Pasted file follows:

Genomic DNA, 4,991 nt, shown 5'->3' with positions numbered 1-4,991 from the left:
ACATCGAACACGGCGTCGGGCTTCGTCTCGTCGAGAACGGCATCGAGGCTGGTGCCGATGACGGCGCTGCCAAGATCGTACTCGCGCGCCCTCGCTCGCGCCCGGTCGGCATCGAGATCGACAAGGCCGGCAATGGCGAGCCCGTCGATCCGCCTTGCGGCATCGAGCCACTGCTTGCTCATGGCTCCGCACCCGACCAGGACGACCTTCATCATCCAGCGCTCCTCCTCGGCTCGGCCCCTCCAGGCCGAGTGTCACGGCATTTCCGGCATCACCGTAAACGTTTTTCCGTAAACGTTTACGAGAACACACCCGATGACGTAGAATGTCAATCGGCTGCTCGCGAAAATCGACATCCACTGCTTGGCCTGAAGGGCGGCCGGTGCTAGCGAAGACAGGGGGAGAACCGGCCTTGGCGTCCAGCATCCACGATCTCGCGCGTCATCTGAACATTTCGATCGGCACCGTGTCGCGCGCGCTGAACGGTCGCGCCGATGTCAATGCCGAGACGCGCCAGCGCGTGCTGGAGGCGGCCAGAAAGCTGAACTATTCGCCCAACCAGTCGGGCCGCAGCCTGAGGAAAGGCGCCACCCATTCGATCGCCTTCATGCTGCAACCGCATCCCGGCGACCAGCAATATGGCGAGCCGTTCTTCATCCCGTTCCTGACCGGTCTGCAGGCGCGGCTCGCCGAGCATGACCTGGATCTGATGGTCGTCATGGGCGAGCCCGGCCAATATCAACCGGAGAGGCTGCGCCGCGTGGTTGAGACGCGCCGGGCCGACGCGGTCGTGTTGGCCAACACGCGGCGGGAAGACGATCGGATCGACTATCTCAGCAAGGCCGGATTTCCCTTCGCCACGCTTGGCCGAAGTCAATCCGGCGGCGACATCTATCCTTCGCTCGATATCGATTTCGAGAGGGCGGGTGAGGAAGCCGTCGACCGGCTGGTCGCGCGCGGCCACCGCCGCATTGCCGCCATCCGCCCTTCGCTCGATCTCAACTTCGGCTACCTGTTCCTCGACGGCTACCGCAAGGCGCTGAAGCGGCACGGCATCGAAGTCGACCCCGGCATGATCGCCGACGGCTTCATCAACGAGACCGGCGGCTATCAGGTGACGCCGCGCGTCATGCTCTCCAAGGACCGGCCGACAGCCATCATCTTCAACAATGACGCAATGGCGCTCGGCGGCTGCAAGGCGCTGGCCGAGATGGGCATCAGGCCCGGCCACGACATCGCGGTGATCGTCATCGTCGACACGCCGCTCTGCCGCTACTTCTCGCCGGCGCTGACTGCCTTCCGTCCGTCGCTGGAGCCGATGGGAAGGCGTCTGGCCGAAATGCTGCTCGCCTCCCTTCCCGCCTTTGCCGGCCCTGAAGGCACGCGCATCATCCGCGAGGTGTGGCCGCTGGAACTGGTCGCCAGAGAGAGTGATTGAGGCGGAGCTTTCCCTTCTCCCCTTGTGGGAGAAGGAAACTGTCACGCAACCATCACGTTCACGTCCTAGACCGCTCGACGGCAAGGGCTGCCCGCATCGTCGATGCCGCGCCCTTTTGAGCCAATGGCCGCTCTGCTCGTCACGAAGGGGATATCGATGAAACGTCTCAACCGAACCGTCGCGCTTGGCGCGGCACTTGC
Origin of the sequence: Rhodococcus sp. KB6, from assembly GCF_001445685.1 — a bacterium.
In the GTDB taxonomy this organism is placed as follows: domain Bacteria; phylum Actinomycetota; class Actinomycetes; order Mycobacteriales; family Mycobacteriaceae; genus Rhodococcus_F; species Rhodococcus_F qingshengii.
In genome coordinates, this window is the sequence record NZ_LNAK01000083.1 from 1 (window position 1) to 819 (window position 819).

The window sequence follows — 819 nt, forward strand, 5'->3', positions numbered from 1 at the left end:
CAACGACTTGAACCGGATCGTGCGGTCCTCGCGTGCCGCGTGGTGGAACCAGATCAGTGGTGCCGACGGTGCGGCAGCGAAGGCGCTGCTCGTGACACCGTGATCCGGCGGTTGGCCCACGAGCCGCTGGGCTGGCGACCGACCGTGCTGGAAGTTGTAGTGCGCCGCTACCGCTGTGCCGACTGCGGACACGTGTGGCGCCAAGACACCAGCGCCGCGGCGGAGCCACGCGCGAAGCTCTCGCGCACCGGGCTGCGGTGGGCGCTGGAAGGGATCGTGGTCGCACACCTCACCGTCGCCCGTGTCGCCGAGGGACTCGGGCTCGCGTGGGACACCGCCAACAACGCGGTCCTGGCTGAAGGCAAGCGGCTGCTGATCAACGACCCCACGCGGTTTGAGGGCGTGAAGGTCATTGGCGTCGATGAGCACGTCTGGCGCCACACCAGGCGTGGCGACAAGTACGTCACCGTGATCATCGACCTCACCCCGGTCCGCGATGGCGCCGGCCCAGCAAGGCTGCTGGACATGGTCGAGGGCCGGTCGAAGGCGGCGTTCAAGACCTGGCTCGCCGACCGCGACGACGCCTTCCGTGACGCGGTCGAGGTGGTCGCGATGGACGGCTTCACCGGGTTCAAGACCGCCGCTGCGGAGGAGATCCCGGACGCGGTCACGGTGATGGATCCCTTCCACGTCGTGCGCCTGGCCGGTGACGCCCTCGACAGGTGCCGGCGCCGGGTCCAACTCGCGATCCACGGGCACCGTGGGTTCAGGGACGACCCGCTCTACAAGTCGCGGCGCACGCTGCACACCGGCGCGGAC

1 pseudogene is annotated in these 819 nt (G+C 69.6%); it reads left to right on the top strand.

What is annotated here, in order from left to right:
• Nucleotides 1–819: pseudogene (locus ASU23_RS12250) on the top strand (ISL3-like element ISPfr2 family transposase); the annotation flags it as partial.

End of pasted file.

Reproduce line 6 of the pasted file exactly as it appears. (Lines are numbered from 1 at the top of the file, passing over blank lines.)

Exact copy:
The window sequence follows — 819 nt, forward strand, 5'->3', positions numbered from 1 at the left end: